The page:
NATO commitment requires buy-in from all members
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Hey there, time traveller!
This article was published 02/12/2019 (1159 days ago), so information in it may no longer be current.
Prime Minister Justin Trudeau and the other North Atlantic alliance heads of government will be kept busy with ceremonial events during their London gathering this week. They will be congratulating themselves and each other on keeping their alliance going and growing for 70 years of successful military deterrence. After centuries of intermittent warfare among those countries, no alliance member has been invaded these last 70 years.
Tuesday’s three-hour meeting of the North Atlantic Council offers the NATO leaders a chance to address each other. If all 29 heads of government spoke, they could each hope for about six minutes of air time. The strict limits may prevent mutual accusations and recriminations from dominating the occasion.
U.S. President Donald Trump has sometimes said the North Atlantic Treaty Organization is obsolete. French President Emmanuel Macron recently said it was brain-dead because it was talking only about spending levels, never about purposes. Turkish President Recep Tayyip Erdogan wants his allies to quit complaining about his attacks on his Kurdish neighbours.
If you give these political leaders and their colleagues too much latitude to discuss matters, there’s no telling what fresh disaster may arise.
Despite the fact his country is not a member of the alliance, Russian President Vladimir Putin is probably the main factor holding NATO together. He has repeatedly violated the 1987 Intermediate-Range Nuclear Forces Treaty. He threatens to develop invincible hypersonic nuclear weapons.
He is constantly making mischief in the borderlands of the old Soviet empire — in Crimea, Moldova, the Caucasus region. He uses intermediaries to carry out overseas assassinations, cyber attacks and election meddling.
If Mr. Putin kept quiet and abided by international norms, NATO might have dissolved by now for want of an adversary. His constant provocations, however, give NATO a reason for carrying on.
By NATO staff estimates, Canada is spending 1.31 per cent of its gross domestic product on defence this year, the same as last year.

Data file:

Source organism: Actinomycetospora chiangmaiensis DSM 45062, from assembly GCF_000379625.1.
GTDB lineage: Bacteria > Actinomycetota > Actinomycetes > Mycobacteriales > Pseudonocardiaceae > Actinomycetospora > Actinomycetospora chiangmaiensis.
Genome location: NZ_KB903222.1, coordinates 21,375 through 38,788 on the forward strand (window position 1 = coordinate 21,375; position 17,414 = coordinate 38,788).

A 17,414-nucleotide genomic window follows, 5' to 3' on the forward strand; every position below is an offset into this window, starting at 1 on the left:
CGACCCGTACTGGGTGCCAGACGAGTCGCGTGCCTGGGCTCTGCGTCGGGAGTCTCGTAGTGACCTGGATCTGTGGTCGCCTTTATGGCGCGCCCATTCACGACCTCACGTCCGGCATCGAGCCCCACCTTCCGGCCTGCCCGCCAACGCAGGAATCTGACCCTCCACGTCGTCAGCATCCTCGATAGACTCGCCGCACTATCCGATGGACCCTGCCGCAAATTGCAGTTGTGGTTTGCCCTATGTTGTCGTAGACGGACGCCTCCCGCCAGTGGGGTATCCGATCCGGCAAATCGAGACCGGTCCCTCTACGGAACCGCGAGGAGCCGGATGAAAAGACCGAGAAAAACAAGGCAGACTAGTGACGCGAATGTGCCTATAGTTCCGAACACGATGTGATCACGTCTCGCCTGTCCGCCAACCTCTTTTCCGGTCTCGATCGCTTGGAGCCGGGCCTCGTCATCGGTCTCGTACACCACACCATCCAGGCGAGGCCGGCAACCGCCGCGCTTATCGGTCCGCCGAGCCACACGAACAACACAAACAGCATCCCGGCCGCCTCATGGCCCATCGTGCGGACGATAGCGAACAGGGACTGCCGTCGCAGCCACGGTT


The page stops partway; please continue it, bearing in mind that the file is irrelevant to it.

This makes Canada the 20th-largest defence spender in the 29-member alliance, in a context where other allies are stepping up their spending. While European allies are modernizing their defence forces, Canada is continuing to cash the peace dividend arising from the collapse of the Soviet Union 28 years ago.
If Canada wants a voice in NATO, it will have to pull its weight. In the current circumstances, however, it is less clear than before that NATO is a vital vehicle for defending Canada’s interests.
Mr. Trump, who blithely turned his back on his Kurdish allies in the struggle in Syria, could just as easily double-cross his NATO allies. If the United States is not going to be there when the shooting starts, NATO is a paper tiger.
Canada’s allies will be asking more and more pointedly, as they watch the comparative spending efforts, whether Canada is in or out. Canada, meanwhile, has to ask whether NATO is still a real thing.
The NATO member countries promised each other in 2014 that they would stop cutting their defence budgets and move toward spending two per cent of gross domestic product on defence in 2024. Canada stopped cutting, but shows no sign of moving toward the two per cent guideline.
This country should publicly map out a way of getting closer to two per cent.
But we should not take NATO more seriously than it takes itself. We should see how deeply the United States is committed to collective security and measure our commitment accordingly.